For many years, the Wall Street Journal editorialized in favor of a five word Amendment to the U.S. Constitution: "There shall be open borders." So, I've long been interested in trying to estimate just how many people would move to the U.S. if this highly respectable policy recommendation were ever actually implemented.
George Borjas pointed out that about 1/4th of all Puerto Ricans moved to the U.S. mainland after open borders started. The flow was only slowed by granting immense tax breaks to American companies who set up shop in Puerto Rico.
Even without open borders, over one-fifth of all Mexicans in the world live in the U.S.
And, as I pointed out in VDARE in 2005, about five billion people live in countries with lower average per capita GDPs than Mexico.
So, open borders advocates ought to at least provide us with an estimate of what fraction of that five billion they would expect to immigrate here (assuming, for the sake of argument, that the effects of open borders wouldn't diminish the appeal of the United States to immigrants, which it no doubt would).
An article in the New York Times provides another test case of how many people would leave even a far distant country to move to the U.S. under a system of open borders: the Marshall Islands of the Pacific:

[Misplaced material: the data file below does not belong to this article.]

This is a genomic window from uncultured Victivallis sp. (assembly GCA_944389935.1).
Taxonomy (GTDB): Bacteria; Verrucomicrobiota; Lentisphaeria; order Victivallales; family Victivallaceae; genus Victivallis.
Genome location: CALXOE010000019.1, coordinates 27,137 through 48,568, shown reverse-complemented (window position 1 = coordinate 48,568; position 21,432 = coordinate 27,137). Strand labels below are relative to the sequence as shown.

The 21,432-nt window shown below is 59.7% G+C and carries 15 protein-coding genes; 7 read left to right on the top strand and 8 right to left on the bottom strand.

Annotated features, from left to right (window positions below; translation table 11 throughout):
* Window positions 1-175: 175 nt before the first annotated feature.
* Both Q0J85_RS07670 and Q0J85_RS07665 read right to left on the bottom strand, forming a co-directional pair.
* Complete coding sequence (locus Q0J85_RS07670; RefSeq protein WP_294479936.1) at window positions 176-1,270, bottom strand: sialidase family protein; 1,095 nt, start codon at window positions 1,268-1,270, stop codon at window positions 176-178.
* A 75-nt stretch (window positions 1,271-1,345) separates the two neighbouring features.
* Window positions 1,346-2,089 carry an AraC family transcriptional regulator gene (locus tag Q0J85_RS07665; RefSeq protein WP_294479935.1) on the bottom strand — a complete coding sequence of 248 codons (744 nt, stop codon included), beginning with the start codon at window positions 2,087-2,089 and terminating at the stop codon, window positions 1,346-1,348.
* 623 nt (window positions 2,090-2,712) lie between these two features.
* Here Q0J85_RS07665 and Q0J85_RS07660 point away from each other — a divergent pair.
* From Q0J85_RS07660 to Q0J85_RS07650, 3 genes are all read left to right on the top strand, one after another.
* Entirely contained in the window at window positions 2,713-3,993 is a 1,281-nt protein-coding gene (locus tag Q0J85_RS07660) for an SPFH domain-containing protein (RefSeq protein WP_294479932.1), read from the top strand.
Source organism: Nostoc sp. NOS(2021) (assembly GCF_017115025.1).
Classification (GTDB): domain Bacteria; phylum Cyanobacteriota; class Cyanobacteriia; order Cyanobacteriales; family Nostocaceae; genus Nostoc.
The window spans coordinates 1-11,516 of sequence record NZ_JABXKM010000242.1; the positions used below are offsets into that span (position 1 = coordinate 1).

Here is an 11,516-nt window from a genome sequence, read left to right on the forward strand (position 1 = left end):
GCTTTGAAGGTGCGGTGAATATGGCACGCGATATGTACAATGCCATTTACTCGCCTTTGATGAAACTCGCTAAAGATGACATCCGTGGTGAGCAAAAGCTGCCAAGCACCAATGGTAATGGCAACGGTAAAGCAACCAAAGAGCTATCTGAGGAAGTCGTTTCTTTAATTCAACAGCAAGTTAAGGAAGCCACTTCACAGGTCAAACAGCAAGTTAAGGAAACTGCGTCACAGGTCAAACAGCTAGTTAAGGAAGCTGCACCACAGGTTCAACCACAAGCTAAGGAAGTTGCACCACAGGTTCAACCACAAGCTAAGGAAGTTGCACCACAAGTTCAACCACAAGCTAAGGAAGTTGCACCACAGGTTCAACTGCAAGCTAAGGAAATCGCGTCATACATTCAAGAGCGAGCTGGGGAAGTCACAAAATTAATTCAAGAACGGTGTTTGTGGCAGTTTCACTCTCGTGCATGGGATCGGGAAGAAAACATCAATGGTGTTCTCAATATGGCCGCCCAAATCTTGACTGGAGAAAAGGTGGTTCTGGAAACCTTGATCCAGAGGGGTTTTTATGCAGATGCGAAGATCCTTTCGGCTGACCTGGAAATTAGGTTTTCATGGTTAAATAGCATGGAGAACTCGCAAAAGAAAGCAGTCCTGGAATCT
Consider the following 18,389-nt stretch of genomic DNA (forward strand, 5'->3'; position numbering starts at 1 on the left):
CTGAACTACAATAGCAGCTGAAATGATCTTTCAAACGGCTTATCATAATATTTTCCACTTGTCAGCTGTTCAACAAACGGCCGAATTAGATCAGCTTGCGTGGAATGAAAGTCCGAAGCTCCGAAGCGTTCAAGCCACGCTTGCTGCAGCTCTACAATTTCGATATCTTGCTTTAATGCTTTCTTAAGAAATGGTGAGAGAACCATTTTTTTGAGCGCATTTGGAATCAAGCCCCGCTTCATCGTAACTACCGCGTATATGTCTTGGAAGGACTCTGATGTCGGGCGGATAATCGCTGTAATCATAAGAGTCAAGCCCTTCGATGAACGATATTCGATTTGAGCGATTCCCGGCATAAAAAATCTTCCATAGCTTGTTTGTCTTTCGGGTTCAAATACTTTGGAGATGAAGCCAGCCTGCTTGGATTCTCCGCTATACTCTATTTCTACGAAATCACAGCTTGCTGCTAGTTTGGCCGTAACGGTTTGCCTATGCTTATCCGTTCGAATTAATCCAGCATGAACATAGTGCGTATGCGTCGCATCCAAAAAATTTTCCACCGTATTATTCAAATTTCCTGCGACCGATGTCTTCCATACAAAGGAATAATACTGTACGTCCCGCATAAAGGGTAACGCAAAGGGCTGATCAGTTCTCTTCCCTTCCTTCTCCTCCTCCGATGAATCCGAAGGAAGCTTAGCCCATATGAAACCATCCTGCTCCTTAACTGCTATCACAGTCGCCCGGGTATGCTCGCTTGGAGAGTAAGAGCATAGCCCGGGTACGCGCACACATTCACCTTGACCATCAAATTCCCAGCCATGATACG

... the number of Marshallese [in the U.S.] is likely to grow. The islands and the United States have been intertwined since World War II. The United States has detonated at least 67 nuclear bombs in its 750,000-square-mile territory. The radioactive fallout rendered some islands uninhabitable. And United States military operations there are powered by American processed food, beloved by locals but blamed for the explosion in diabetes.
A 1986 compact gave the United States continued military access, while the Marshallese got the right to work and live in the United States indefinitely without visas. More than a third of the Marshallese — about 20,000 — have seized the opportunity.